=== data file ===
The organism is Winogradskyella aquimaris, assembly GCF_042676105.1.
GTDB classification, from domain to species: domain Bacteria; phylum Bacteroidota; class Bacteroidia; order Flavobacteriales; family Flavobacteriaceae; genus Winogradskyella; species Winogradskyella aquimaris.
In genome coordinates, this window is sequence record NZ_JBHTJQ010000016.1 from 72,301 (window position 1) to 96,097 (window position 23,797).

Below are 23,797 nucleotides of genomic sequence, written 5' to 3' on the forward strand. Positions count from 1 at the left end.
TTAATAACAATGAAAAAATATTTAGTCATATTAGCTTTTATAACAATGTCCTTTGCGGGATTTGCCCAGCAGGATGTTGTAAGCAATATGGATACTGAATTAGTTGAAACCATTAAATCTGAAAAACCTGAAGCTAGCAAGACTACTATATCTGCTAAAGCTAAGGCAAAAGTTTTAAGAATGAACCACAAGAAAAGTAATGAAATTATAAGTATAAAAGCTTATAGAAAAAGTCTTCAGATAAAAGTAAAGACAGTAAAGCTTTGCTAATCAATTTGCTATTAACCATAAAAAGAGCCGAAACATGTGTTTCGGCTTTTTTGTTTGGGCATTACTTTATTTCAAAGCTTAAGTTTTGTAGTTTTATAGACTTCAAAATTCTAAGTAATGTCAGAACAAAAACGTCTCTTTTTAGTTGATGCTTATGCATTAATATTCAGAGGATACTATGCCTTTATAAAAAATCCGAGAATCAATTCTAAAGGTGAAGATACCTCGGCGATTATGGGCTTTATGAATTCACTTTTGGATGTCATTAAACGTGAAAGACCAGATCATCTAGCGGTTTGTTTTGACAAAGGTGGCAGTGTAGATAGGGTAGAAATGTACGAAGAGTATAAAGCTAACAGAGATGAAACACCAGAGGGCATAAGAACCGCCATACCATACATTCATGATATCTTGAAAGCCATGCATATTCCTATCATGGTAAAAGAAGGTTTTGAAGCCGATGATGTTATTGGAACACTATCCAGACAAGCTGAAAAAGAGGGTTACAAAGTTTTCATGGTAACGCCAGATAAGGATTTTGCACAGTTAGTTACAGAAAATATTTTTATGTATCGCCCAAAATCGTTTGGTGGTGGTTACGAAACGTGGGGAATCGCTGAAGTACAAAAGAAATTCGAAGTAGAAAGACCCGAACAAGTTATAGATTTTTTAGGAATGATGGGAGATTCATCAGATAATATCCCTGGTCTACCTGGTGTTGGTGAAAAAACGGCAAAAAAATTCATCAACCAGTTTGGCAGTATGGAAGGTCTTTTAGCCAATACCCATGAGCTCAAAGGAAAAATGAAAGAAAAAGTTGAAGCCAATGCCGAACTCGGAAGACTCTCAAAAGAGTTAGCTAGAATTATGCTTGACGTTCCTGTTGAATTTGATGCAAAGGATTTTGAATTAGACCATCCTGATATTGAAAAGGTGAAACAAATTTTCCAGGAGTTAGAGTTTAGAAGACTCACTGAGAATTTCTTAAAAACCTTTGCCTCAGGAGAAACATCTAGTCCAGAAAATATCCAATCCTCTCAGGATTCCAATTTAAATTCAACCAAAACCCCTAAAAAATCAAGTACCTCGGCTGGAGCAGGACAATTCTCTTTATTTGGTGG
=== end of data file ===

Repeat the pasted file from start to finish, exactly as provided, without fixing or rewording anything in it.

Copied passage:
The organism is Winogradskyella aquimaris, assembly GCF_042676105.1.
GTDB classification, from domain to species: domain Bacteria; phylum Bacteroidota; class Bacteroidia; order Flavobacteriales; family Flavobacteriaceae; genus Winogradskyella; species Winogradskyella aquimaris.
In genome coordinates, this window is sequence record NZ_JBHTJQ010000016.1 from 72,301 (window position 1) to 96,097 (window position 23,797).

Below are 23,797 nucleotides of genomic sequence, written 5' to 3' on the forward strand. Positions count from 1 at the left end.
TTAATAACAATGAAAAAATATTTAGTCATATTAGCTTTTATAACAATGTCCTTTGCGGGATTTGCCCAGCAGGATGTTGTAAGCAATATGGATACTGAATTAGTTGAAACCATTAAATCTGAAAAACCTGAAGCTAGCAAGACTACTATATCTGCTAAAGCTAAGGCAAAAGTTTTAAGAATGAACCACAAGAAAAGTAATGAAATTATAAGTATAAAAGCTTATAGAAAAAGTCTTCAGATAAAAGTAAAGACAGTAAAGCTTTGCTAATCAATTTGCTATTAACCATAAAAAGAGCCGAAACATGTGTTTCGGCTTTTTTGTTTGGGCATTACTTTATTTCAAAGCTTAAGTTTTGTAGTTTTATAGACTTCAAAATTCTAAGTAATGTCAGAACAAAAACGTCTCTTTTTAGTTGATGCTTATGCATTAATATTCAGAGGATACTATGCCTTTATAAAAAATCCGAGAATCAATTCTAAAGGTGAAGATACCTCGGCGATTATGGGCTTTATGAATTCACTTTTGGATGTCATTAAACGTGAAAGACCAGATCATCTAGCGGTTTGTTTTGACAAAGGTGGCAGTGTAGATAGGGTAGAAATGTACGAAGAGTATAAAGCTAACAGAGATGAAACACCAGAGGGCATAAGAACCGCCATACCATACATTCATGATATCTTGAAAGCCATGCATATTCCTATCATGGTAAAAGAAGGTTTTGAAGCCGATGATGTTATTGGAACACTATCCAGACAAGCTGAAAAAGAGGGTTACAAAGTTTTCATGGTAACGCCAGATAAGGATTTTGCACAGTTAGTTACAGAAAATATTTTTATGTATCGCCCAAAATCGTTTGGTGGTGGTTACGAAACGTGGGGAATCGCTGAAGTACAAAAGAAATTCGAAGTAGAAAGACCCGAACAAGTTATAGATTTTTTAGGAATGATGGGAGATTCATCAGATAATATCCCTGGTCTACCTGGTGTTGGTGAAAAAACGGCAAAAAAATTCATCAACCAGTTTGGCAGTATGGAAGGTCTTTTAGCCAATACCCATGAGCTCAAAGGAAAAATGAAAGAAAAAGTTGAAGCCAATGCCGAACTCGGAAGACTCTCAAAAGAGTTAGCTAGAATTATGCTTGACGTTCCTGTTGAATTTGATGCAAAGGATTTTGAATTAGACCATCCTGATATTGAAAAGGTGAAACAAATTTTCCAGGAGTTAGAGTTTAGAAGACTCACTGAGAATTTCTTAAAAACCTTTGCCTCAGGAGAAACATCTAGTCCAGAAAATATCCAATCCTCTCAGGATTCCAATTTAAATTCAACCAAAACCCCTAAAAAATCAAGTACCTCGGCTGGAGCAGGACAATTCTCTTTATTTGGTGG